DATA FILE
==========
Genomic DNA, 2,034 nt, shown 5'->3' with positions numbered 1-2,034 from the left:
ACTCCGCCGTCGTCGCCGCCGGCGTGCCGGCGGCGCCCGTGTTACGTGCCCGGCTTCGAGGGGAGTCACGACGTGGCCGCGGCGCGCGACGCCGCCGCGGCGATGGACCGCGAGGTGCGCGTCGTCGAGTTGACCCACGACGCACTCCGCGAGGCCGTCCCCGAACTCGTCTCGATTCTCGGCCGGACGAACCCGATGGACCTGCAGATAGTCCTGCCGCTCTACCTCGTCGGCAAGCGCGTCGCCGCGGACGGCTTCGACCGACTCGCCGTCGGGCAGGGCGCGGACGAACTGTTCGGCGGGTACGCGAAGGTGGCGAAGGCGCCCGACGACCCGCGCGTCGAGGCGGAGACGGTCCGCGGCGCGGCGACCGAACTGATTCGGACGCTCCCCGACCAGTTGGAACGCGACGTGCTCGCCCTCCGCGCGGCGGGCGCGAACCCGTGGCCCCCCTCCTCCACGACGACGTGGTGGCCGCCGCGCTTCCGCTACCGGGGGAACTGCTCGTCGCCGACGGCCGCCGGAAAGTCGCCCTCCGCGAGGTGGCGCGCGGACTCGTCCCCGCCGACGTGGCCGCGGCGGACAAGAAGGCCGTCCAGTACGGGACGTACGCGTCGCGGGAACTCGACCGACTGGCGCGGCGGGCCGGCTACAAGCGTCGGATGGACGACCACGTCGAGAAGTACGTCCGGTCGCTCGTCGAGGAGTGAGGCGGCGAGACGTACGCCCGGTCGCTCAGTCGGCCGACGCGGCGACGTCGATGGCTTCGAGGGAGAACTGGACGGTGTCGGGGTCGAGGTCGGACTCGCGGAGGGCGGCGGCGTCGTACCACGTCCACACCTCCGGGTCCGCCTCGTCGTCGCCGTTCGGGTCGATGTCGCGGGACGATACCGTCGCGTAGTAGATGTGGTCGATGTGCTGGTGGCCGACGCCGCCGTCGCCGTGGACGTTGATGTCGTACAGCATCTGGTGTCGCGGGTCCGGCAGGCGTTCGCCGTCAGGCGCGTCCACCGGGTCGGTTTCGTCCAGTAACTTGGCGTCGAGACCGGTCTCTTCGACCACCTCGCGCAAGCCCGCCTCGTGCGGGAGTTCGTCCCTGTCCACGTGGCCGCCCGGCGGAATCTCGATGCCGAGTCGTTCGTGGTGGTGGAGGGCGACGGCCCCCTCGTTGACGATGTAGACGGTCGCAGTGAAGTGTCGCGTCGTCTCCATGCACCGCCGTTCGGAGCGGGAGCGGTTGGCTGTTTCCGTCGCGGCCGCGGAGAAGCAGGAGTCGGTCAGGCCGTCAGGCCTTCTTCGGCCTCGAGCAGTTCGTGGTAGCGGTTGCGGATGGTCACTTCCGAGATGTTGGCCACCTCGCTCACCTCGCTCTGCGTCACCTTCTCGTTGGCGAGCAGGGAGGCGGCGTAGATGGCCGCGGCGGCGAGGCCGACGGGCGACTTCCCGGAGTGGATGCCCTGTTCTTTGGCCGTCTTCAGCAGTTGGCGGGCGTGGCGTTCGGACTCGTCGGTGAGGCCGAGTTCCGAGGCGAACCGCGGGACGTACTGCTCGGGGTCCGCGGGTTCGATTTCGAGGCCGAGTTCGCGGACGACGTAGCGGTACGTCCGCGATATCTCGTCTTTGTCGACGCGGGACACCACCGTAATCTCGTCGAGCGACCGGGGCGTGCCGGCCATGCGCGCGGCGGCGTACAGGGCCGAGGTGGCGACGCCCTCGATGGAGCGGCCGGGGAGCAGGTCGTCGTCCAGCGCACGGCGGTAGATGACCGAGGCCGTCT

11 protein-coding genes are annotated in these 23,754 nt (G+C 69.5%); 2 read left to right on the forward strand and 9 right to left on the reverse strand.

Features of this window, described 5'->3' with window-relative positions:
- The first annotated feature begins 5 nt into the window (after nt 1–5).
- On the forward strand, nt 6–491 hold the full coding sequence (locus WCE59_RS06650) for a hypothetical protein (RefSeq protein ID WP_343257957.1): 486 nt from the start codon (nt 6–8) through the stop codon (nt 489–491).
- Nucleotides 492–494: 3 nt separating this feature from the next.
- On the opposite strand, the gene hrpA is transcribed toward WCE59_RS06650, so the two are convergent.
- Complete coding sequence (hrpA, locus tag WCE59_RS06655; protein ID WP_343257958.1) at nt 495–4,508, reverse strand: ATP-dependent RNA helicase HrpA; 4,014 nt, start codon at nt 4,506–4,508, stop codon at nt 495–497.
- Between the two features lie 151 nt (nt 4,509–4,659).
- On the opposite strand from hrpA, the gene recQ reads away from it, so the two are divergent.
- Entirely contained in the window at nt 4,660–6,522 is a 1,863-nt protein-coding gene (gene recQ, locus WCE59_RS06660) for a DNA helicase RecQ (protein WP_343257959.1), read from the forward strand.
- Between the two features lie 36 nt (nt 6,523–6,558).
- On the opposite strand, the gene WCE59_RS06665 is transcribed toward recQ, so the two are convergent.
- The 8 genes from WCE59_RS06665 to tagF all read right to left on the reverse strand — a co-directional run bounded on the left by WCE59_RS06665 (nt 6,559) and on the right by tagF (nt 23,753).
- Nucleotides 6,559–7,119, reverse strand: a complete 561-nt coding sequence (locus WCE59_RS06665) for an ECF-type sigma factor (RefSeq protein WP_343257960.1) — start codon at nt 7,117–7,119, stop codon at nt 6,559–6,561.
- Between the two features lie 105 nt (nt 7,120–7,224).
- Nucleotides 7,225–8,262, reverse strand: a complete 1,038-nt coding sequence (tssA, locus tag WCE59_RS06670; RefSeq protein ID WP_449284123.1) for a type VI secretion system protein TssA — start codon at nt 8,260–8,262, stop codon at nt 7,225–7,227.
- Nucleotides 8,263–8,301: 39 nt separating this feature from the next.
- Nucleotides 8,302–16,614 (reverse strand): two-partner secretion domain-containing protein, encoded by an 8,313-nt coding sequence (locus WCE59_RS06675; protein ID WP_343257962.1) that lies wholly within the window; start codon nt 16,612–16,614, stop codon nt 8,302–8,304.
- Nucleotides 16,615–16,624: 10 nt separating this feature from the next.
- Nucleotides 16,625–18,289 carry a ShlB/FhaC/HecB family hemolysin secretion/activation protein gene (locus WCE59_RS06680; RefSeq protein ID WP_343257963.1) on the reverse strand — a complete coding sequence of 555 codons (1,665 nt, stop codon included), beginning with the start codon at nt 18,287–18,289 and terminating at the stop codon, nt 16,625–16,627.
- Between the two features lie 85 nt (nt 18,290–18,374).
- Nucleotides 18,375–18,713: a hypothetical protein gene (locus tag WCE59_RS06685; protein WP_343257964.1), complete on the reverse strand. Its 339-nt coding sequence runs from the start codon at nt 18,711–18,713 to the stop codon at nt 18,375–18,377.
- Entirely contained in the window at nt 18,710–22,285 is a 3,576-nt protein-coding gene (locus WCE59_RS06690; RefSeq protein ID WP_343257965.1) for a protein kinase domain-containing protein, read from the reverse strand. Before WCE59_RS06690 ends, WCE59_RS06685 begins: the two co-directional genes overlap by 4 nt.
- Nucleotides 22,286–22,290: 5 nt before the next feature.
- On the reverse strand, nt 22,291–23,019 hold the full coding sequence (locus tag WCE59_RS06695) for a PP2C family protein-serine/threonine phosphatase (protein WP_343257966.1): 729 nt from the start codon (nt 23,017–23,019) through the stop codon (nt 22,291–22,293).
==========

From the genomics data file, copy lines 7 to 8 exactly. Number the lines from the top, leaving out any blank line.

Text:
- Nucleotides 492–494: 3 nt separating this feature from the next.
- On the opposite strand, the gene hrpA is transcribed toward WCE59_RS06650, so the two are convergent.